Businesses don’t like paying overtime. One of the most common ways they try to dodge overtime is by calling workers “independent contractors.” However, just calling someone an independent contractor, and handing out a 1099, does not make it true. A true independent contractor operates his own economically independent business and is not subject to the close, day to day control of the employer. True independent contractors are exempt from the Fair Labor Standards Act (FLSA) overtime laws. But many workers who are actually employees are misclassified as independent contractors by companies trying to evade important legal rights such as overtime, employer taxes, and worker’s compensation. Stiegler Law Firm regularly represents employees who are owed overtime pay because they have been misclassified as independent contractors.
Overtime Rules for Independent Contractors
The overtime rules are simple. The FLSA requires businesses to pay hourly employees time-and-a-half for hours worked after forty in a workweek. Many businesses seek to sidestep this rule by calling employees independent contractors, and not paying overtime. But under the FLSA, it is economic reality, not verbal labels, that determine whether a worker is an independent contractor or an employee. As early as 1947, the U.S. Supreme Court held that: “Where the work done, in its essence, follows the usual path of an employee, putting on an ‘independent contractor’ label does not take the worker from the protection of the [FLSA].” Rutherford Food Corp. v. McComb, 331 US 722 (1947). That comment holds true today.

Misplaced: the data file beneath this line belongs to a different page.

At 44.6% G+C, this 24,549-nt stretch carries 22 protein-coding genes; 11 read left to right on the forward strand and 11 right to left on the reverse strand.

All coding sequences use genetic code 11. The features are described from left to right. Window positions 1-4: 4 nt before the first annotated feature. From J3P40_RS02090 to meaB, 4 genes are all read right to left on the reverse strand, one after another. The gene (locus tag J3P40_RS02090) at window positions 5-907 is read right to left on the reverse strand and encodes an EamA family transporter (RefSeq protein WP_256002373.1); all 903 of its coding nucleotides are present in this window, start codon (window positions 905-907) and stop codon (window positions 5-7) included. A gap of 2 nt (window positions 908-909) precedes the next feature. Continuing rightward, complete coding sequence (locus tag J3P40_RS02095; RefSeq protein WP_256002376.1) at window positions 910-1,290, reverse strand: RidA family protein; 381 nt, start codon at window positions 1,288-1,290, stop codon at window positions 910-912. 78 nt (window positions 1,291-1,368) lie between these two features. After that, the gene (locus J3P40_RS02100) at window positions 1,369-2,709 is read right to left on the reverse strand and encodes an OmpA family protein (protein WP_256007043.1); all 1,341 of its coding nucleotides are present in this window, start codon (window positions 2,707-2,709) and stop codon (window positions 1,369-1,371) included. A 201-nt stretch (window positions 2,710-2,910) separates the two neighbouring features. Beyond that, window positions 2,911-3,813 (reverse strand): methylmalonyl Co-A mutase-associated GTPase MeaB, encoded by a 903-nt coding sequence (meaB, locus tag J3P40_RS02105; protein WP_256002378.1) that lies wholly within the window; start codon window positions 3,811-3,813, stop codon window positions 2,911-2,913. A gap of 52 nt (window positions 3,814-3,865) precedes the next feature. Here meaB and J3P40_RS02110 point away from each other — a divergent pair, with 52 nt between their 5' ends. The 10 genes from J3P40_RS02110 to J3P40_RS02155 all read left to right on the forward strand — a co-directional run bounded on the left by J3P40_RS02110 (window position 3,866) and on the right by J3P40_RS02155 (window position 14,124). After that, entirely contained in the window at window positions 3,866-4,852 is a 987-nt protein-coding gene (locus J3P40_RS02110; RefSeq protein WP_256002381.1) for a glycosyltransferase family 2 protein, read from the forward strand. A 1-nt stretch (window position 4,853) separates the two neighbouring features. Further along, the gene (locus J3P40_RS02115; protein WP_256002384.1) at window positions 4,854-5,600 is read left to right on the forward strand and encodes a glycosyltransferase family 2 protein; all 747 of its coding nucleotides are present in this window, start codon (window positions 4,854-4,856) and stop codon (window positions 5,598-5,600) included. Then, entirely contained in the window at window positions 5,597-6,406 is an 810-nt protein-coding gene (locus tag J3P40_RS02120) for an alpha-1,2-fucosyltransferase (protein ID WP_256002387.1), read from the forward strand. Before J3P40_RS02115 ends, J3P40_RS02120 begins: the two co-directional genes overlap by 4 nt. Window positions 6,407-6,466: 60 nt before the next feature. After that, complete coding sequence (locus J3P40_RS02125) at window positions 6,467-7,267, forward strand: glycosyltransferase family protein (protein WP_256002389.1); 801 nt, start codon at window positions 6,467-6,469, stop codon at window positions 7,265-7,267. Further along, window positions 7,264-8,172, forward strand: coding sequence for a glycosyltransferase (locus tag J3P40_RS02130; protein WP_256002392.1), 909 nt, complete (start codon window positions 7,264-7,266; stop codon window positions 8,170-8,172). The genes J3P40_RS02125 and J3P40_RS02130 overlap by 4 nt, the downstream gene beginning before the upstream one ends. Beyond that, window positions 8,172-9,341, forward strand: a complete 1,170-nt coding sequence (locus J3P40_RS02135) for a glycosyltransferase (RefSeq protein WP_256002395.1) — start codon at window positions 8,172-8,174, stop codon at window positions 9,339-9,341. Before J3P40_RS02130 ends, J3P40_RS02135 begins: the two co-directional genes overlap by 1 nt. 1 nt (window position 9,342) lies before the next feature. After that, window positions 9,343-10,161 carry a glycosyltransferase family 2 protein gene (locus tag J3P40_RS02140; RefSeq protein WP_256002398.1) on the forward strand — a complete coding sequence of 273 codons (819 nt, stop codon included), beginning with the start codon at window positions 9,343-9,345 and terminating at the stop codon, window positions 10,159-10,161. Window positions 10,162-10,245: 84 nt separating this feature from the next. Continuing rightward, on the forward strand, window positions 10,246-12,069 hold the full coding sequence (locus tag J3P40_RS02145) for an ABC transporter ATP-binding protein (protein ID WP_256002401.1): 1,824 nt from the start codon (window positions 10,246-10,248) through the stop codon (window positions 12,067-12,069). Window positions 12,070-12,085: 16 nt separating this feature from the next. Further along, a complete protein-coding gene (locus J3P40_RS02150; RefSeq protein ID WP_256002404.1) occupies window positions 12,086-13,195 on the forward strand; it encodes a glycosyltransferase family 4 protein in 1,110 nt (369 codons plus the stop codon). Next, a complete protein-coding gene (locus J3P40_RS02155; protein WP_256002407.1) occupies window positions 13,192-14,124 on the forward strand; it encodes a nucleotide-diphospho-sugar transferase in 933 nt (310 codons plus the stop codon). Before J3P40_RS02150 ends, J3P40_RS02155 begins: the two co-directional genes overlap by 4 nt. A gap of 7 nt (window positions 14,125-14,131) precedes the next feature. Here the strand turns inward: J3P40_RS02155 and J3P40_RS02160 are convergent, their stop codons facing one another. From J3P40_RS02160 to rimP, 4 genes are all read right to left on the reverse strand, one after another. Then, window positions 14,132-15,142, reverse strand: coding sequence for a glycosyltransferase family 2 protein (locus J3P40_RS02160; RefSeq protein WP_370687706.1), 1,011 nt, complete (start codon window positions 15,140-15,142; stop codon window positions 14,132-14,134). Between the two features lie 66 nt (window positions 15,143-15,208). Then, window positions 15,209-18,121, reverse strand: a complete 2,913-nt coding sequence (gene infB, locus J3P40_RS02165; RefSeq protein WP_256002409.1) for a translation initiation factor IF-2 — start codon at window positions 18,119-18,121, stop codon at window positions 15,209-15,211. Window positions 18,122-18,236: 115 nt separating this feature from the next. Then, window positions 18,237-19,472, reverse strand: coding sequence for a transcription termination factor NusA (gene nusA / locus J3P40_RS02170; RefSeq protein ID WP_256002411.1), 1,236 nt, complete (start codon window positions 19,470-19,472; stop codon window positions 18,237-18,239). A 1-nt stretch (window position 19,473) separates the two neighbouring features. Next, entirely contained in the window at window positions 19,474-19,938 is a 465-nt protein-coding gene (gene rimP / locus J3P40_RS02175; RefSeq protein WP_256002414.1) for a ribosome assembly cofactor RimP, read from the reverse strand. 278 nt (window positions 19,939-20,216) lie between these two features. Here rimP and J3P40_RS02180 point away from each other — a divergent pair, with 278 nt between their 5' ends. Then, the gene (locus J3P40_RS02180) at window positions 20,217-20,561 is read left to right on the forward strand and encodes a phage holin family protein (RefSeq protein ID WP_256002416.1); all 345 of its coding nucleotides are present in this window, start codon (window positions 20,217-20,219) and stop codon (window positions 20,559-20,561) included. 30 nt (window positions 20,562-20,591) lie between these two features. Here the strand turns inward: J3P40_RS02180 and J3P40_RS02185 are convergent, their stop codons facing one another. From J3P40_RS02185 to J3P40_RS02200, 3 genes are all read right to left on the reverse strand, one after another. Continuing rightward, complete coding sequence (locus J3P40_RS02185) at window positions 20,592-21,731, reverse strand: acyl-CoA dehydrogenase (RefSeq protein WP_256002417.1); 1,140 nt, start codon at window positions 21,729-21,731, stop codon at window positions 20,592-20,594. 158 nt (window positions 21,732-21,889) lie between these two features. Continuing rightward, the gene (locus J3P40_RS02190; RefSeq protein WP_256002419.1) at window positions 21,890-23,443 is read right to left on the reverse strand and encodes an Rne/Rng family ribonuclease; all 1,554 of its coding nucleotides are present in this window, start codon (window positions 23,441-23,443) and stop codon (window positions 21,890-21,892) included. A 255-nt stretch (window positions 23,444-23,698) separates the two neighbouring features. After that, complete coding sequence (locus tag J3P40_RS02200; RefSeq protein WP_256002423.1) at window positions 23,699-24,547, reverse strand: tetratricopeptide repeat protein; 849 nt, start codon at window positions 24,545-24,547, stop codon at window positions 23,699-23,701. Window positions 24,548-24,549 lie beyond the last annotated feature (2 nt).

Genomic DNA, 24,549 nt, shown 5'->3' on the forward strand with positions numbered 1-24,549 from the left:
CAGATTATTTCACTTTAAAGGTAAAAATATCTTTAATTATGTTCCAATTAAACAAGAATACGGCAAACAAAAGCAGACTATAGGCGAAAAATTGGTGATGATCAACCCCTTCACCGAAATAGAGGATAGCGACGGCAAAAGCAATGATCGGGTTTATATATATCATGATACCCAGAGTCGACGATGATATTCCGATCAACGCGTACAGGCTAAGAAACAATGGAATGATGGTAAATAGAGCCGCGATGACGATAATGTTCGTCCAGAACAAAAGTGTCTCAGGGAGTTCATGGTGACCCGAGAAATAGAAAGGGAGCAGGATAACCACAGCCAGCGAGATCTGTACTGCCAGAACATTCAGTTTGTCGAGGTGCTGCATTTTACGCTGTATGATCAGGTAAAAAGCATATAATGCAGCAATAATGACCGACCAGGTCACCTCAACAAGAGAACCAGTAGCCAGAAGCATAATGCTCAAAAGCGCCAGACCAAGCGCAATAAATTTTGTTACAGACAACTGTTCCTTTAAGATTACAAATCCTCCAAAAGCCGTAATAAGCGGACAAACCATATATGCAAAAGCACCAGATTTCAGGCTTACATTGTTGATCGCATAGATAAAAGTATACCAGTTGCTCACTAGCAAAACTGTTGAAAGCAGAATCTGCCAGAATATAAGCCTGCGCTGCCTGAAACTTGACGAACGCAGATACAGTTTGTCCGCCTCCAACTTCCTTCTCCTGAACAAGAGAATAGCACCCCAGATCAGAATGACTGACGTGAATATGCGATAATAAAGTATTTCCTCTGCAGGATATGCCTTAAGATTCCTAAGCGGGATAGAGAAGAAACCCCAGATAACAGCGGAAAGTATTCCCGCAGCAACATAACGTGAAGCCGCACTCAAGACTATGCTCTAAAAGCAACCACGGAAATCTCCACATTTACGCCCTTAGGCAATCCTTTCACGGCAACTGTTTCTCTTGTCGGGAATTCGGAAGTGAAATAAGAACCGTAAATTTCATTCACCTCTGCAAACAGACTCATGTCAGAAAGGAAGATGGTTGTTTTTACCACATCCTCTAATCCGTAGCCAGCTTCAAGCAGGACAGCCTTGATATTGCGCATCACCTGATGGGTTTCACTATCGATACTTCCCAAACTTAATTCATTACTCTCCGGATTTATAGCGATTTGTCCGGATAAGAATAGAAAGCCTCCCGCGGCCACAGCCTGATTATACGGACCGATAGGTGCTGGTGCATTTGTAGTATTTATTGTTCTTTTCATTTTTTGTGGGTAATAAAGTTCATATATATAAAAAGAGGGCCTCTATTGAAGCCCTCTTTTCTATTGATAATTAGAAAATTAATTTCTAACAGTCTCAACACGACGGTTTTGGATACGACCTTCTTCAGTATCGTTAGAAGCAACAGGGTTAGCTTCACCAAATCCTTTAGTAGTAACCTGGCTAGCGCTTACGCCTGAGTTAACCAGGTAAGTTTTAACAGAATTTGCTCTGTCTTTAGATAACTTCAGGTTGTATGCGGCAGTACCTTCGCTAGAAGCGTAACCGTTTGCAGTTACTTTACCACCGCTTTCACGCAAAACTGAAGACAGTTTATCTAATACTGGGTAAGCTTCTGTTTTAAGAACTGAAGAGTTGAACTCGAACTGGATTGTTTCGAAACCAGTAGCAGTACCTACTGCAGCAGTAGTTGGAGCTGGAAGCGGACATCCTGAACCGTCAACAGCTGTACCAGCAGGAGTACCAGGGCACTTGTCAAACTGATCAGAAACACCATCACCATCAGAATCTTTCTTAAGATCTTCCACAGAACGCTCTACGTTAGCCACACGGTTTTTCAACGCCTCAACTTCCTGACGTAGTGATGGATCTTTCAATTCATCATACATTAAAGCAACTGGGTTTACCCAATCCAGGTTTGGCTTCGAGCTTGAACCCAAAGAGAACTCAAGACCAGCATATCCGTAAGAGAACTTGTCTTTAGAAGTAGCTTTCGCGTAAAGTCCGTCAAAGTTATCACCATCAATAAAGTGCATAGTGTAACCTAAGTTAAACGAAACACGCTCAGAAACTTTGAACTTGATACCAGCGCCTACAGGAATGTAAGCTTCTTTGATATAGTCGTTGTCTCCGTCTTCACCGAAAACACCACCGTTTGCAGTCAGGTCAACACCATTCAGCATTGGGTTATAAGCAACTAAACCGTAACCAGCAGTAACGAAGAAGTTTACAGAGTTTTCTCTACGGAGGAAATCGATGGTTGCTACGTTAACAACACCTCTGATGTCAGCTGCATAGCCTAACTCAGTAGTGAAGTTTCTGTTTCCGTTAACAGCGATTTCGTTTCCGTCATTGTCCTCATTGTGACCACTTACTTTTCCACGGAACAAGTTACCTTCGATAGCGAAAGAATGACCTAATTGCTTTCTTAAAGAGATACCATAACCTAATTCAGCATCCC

Companies often claim that an employee “agreed” to be an independent contractor and therefore cannot claim overtime. This is completely untrue. Overtime rights are guaranteed by federal law. The fact that you supposedly “agreed” to be called an independent contractor does not prevent you from claiming past due overtime. As one court noted, “Even if true, an employee’s desire to be misclassified does not insulate an employer from its obligations to comply with the FLSA.” The same is true of tax filings – when a company sends a 1099, rather than a W2, the worker has no choice but to file taxes as an independent contractor. The worker may still be a true employee, with a right to overtime. In short, the only issue that ultimately matters is the economic reality of the situation.
So what does “economic reality” mean? This varies from case to case, as every situation is different. However, courts generally look at the following five factors:
- The degree of control exercised by the alleged employer;
- The extent of the relative investments of the worker and the alleged employer;
- The degree to which the worker’s opportunity for profit or loss is determined by the alleged employer;
- The skill and initiative required in performing the job; and
- The permanency of the relationship.
Not every factor will be relevant in every case. What is relevant in every case is the ultimate question of whether the worker is operating a “separate economic entity.” In other words, is the worker really in business for himself, with his own independent operations and a varied client list? Or does the worker work exclusively (or almost exclusively) for one company, taking instruction from that company’s supervisors, using that company’s tools or equipment. The answer to that question will tell whether overtime is owed.
Call or Email for Help Today
Penalties for unpaid overtime and independent contractor misclassification can include back wages, statutory penalties, and attorneys fees. If you believe you have been shorted overtime pay, click here to contact New Orleans overtime lawyer Charles Stiegler today, or call (504) 267-0777. The consultation is free. This is your money, you have worked for it, and you have earned it. We may be able to help you get it back.